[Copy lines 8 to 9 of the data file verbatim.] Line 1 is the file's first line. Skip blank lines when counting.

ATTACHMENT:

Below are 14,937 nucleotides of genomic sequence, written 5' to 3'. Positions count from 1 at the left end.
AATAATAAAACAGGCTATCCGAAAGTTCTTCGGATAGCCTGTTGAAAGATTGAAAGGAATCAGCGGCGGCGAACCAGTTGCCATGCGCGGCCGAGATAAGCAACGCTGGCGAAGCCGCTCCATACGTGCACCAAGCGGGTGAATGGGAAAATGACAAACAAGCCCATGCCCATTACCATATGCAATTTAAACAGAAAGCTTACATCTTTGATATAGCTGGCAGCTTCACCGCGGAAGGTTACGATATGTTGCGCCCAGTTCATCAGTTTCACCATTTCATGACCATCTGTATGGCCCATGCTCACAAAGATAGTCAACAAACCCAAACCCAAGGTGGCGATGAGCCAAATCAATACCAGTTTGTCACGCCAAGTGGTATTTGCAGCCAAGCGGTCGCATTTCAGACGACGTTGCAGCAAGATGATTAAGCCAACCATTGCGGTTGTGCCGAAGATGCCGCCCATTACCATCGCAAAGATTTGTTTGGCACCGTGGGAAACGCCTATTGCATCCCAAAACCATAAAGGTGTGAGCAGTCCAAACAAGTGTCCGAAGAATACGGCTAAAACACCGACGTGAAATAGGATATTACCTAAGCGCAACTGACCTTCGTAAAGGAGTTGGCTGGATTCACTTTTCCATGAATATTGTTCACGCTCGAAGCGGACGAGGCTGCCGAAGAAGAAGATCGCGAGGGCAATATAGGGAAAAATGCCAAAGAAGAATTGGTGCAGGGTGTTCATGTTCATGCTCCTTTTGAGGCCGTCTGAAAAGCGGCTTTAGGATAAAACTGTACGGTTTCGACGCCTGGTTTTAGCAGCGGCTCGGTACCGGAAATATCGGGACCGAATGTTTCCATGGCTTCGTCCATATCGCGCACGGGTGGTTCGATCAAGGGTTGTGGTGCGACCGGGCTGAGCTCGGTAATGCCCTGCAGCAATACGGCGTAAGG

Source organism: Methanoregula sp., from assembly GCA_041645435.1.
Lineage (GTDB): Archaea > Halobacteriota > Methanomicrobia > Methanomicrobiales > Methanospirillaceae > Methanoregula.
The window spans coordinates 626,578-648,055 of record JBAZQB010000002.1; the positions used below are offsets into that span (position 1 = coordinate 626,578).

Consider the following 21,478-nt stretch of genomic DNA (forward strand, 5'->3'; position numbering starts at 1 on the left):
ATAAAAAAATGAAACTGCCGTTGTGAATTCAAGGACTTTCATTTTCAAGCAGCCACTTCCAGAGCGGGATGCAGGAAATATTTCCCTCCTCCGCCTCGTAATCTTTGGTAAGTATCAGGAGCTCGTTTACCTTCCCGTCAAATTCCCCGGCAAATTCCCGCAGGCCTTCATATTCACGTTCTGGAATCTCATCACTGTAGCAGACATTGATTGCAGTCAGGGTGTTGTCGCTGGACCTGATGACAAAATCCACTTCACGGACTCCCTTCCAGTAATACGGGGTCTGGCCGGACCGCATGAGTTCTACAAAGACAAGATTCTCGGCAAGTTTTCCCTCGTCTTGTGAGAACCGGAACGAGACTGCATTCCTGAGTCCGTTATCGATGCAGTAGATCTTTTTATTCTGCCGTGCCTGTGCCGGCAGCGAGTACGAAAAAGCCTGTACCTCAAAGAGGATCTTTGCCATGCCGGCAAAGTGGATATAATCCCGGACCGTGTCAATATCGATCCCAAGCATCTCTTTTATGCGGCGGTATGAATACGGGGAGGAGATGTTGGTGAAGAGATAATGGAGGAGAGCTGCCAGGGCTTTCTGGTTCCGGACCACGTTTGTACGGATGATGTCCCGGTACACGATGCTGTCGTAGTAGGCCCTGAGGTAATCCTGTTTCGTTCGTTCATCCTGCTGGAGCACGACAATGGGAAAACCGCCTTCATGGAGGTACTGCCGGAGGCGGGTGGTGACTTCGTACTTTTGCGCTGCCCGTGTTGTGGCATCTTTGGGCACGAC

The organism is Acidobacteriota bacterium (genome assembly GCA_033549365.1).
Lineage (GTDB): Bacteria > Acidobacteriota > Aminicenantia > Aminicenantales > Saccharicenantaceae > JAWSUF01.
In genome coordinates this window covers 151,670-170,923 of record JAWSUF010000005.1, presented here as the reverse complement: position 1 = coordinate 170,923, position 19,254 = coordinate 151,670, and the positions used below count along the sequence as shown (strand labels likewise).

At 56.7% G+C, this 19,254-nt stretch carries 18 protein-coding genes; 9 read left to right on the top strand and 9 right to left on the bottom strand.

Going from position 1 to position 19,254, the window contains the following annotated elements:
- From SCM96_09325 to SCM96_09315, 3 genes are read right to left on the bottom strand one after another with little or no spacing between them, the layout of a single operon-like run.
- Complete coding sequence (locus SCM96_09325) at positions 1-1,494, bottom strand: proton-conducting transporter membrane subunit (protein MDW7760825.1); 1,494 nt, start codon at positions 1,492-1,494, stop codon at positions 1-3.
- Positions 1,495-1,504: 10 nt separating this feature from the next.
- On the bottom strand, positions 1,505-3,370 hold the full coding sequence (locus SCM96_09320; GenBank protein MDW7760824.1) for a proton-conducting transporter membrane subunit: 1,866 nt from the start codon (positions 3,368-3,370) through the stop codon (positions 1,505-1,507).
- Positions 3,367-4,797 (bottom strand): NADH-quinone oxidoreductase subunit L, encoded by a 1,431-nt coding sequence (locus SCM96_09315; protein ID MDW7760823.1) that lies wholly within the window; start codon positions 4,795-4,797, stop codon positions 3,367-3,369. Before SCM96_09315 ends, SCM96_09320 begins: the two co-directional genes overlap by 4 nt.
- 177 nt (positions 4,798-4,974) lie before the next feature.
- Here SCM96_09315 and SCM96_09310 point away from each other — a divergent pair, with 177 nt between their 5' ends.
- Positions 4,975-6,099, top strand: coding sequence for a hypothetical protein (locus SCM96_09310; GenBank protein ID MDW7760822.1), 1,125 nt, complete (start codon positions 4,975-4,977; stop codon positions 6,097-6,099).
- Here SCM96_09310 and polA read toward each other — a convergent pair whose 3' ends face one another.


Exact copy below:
The organism is Acidobacteriota bacterium (genome assembly GCA_033549365.1).
Lineage (GTDB): Bacteria > Acidobacteriota > Aminicenantia > Aminicenantales > Saccharicenantaceae > JAWSUF01.